By Ana Rocha-Cardoso, MD, Centro Hospitalar e Universitário de Coimbra, Coimbra, Portugal
A 78-year-old woman presented with a two-week history of diminished vision and sudden onset of complete ophthalmoplegia, ptosis, and loss of corneal sensation in her left eye. Fundus observation revealed a pale optic disc.
She had been prescribed an oral antibiotic three weeks earlier for symptoms compatible with sinusitis. The patient also had a previous history of chronic immunosuppression after a renal transplant 20 years ago (kidney failure due to drug toxicity).
The CT scan showed opacification of almost all the sinus cavities by material with soft tissue density, with mild to moderate, irregular enhancement after contrast administration. On the left there was involvement of the pterygopalatine fossa, inferior orbital fissure, and orbital apex. In the left orbit, the intraconal fat was obliterated by an amorphous mass, which infiltrated the medial and inferior rectus muscles and caused slight proptosis.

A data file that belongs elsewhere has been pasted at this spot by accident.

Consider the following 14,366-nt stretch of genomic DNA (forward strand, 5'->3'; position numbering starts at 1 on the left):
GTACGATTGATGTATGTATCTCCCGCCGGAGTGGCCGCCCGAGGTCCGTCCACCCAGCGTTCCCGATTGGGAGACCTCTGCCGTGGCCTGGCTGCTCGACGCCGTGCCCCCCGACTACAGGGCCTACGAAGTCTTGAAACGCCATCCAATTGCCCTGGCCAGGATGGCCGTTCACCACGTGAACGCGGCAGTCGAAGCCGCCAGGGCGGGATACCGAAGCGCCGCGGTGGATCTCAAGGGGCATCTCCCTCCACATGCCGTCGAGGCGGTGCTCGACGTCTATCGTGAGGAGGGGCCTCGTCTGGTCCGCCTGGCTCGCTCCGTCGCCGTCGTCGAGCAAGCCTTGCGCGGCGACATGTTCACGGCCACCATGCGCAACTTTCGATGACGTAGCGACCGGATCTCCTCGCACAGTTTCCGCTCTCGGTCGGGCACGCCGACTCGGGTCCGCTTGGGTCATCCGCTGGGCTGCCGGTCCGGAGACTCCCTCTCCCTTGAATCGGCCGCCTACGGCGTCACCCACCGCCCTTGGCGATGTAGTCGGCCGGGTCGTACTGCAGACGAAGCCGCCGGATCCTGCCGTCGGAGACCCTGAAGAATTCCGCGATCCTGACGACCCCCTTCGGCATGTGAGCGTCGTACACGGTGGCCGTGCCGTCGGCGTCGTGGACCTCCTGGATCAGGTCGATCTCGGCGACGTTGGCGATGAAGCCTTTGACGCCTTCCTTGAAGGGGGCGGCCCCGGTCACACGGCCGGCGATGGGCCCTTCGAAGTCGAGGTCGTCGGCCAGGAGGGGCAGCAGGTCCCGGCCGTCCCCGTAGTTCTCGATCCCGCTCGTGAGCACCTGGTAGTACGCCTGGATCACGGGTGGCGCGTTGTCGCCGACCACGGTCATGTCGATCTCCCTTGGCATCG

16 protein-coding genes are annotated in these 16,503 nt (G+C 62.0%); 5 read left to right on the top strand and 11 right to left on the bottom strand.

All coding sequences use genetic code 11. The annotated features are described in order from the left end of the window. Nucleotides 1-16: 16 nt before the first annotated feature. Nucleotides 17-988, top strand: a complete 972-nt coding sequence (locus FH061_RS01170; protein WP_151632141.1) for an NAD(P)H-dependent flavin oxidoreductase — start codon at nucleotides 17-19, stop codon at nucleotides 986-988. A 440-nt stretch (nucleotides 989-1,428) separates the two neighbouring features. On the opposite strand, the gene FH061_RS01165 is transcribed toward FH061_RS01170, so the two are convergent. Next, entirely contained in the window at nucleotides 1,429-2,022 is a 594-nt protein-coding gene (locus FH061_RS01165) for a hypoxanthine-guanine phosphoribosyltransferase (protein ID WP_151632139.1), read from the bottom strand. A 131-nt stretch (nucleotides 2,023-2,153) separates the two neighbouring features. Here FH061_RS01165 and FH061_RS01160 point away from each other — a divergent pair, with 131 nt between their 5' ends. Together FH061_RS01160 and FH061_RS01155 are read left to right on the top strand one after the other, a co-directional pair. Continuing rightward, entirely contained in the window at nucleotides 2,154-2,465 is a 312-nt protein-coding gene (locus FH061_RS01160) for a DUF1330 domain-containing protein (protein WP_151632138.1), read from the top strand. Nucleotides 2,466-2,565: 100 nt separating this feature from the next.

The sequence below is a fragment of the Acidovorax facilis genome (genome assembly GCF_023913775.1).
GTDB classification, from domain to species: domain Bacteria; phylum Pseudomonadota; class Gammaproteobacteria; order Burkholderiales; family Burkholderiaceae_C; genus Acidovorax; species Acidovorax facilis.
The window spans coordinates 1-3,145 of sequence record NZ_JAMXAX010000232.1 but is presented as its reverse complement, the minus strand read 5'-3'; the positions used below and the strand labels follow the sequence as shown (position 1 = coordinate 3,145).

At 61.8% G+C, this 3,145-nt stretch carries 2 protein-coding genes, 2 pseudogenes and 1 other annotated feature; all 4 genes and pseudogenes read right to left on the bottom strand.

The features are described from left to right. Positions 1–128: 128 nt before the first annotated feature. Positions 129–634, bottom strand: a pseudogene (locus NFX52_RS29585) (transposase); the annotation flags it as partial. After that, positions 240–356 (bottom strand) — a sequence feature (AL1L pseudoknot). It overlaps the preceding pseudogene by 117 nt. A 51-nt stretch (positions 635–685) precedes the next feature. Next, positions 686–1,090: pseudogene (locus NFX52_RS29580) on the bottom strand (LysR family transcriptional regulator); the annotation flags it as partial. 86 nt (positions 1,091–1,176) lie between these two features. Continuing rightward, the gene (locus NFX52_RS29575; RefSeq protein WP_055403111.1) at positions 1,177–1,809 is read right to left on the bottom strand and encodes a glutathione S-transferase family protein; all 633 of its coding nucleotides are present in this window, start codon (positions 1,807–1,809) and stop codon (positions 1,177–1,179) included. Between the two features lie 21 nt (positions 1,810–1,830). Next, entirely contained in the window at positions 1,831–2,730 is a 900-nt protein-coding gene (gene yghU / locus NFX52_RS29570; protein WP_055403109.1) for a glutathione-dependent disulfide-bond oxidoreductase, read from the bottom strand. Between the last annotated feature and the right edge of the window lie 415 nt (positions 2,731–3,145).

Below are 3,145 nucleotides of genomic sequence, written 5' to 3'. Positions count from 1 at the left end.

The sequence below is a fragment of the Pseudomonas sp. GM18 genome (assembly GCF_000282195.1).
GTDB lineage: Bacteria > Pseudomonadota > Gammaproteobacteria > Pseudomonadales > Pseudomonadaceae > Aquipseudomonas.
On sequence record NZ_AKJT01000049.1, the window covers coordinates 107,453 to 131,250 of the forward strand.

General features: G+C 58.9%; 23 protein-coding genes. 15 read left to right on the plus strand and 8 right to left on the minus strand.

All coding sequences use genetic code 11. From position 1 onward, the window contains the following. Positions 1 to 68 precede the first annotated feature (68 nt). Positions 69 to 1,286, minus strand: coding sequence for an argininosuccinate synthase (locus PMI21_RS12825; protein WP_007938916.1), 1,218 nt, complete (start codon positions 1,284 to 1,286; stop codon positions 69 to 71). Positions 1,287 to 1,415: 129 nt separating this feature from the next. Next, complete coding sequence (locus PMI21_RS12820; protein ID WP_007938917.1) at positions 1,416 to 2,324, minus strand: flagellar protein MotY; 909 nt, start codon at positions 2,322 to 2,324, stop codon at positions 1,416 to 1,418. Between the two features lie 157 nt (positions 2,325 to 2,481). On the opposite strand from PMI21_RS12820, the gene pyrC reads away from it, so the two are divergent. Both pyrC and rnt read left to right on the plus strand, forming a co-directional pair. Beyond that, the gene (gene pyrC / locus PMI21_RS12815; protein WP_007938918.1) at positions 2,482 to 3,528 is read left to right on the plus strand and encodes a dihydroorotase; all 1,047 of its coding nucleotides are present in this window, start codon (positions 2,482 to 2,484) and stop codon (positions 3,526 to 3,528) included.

A biopsy was performed, and the patient was diagnosed with plasmocytic lymphoma.
This presentation of a primary lymphoma of the sinus cavities as an orbital apex syndrome is an unusual clinical picture, since this pathology does not usually present to the ophthalmologist. The patient died shortly after the diagnosis of an acute leukemic transformation of the lymphoma (one day after beginning chemotherapy).
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